Reviewed by Caleb Shadis

The Bedlam Detective has a very Victorian age London feel, even though it takes place in 1912. The suffragette movement is getting it’s legs and automobiles are beginning to replace horses, and moving pictures are the craze. This is were we meet up with Sebastian Becker, previously of the Pinkerton Detective Agency, currently employed to investigate for the Lord Chancellor’s Visitor in Lunacy. The Visitor in Lunacy decides whether or not the rich are sane enough to continue running their own affairs.

We catch up with Becker on a train to meet his next assignment. He arrives just in time to join a search for two missing girls. With the notes his predecessor left, he fears the worst. Turns out his fears are justified.

When I was reading The Bedlam Detective, references were made to Becker’s past in such a way that I assumed the book was in the middle of a series. It is not. Looking at Stephen Gallagher’s writing history, he has a rather eclectic taste in writing. I enjoyed the book and Gallagher’s writing experience shone through. However, his mystery while decent, wasn’t spectacular. He made a few blunders that stuck out to me as far as the plot was concerned but it was still a fun read and the story was very engaging.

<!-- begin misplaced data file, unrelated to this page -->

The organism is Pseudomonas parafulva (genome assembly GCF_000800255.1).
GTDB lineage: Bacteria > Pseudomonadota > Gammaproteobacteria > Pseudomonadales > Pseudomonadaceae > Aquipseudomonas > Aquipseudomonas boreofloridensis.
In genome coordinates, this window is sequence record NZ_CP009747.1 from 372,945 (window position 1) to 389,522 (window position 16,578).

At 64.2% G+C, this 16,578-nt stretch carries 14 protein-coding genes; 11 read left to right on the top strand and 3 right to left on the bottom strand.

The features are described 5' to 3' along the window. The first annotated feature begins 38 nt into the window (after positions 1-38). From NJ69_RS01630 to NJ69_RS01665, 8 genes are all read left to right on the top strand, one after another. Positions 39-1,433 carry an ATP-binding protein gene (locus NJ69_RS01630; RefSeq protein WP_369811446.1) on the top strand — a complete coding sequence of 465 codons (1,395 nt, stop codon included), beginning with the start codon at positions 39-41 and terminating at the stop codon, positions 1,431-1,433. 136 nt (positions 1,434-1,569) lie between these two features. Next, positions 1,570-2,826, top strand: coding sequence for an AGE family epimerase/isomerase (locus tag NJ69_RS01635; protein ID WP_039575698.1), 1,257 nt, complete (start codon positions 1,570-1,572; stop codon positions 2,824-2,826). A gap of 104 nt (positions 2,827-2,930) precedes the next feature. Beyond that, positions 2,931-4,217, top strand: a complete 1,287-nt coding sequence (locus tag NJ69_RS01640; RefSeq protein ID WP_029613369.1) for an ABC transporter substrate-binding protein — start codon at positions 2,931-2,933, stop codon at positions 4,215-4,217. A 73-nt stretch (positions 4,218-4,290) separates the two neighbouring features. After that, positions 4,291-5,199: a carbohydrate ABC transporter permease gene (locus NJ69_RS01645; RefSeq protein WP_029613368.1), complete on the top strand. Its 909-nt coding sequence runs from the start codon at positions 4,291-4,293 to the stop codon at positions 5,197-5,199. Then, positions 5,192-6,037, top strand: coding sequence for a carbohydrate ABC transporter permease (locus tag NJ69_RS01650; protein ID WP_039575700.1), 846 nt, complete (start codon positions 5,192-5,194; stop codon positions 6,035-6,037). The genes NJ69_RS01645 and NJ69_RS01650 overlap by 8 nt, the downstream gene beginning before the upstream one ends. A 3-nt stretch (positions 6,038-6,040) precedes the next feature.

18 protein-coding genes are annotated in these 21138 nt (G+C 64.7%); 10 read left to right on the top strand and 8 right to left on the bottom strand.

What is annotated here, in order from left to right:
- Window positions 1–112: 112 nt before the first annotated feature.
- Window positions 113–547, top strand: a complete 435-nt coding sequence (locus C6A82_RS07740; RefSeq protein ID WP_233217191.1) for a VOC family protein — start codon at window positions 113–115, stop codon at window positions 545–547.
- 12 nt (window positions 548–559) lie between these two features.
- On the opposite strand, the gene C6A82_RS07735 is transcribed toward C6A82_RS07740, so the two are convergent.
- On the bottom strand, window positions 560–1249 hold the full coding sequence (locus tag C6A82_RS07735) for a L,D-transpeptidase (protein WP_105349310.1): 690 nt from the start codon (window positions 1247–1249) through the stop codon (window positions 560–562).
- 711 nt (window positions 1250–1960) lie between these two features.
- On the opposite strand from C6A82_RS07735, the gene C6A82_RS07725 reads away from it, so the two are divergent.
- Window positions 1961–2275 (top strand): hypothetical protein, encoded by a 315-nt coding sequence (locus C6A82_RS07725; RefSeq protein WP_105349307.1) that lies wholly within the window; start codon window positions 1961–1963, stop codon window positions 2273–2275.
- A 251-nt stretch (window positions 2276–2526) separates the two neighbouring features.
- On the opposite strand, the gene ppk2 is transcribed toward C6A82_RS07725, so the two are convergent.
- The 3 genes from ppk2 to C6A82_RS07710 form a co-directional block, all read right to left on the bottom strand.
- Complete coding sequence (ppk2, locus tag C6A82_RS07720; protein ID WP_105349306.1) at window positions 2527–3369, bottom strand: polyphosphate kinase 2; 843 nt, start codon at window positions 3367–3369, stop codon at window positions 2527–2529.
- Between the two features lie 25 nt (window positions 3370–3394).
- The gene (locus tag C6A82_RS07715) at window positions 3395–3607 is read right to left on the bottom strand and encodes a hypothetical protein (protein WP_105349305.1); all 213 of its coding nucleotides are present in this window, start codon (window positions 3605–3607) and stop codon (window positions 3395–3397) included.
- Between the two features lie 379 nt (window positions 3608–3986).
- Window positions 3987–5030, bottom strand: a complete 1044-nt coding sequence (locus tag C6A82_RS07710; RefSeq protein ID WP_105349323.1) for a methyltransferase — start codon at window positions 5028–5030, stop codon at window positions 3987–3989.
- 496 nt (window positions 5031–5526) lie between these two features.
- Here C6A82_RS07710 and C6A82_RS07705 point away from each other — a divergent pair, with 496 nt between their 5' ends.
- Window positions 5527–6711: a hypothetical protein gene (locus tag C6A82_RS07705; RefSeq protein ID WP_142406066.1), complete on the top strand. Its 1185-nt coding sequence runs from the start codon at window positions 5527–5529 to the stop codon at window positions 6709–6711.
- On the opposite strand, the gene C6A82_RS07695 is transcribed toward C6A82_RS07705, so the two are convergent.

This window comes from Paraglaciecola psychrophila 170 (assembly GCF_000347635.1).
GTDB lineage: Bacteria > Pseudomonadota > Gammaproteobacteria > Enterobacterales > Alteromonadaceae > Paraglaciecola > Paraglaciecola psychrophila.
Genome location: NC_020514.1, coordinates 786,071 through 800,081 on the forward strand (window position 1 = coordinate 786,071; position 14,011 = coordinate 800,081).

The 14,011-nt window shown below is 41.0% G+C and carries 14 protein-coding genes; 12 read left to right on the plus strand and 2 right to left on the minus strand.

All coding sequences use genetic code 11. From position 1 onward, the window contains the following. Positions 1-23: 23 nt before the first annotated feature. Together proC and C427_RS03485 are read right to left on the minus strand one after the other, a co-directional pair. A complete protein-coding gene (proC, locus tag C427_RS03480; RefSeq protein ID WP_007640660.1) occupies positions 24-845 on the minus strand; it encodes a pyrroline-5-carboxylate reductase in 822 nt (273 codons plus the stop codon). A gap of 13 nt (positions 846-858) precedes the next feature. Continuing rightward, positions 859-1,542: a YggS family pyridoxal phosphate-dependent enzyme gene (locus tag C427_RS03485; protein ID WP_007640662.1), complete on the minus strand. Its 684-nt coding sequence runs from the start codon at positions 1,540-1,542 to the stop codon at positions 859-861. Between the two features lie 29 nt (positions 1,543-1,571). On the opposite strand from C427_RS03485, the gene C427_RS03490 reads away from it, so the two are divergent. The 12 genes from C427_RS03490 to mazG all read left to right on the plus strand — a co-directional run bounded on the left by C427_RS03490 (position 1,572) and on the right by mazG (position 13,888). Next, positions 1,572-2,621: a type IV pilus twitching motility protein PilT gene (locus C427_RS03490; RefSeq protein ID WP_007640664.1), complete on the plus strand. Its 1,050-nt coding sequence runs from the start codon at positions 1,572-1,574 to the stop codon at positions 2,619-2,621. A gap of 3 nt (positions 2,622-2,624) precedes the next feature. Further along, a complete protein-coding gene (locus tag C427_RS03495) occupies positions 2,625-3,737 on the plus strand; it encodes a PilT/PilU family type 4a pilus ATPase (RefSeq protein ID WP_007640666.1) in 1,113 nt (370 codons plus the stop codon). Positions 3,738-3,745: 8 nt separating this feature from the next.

Overall, if you are reading this just for the mystery, you might be disappointed; if you want a good story about the time period, it’s worth the read. My favorite part was the retelling of the trip through the Amazon and the anticipation of finally learning what happened.

Rating: ★★★★☆ 

Caleb is a software engineer and amateur woodworker living in southern Minnesota. He has more hobbies than he has time or money for, and enjoys his quiet time reading.

A review copy was provided free of any obligation by Crown. No monetary or any other form of compensation was received.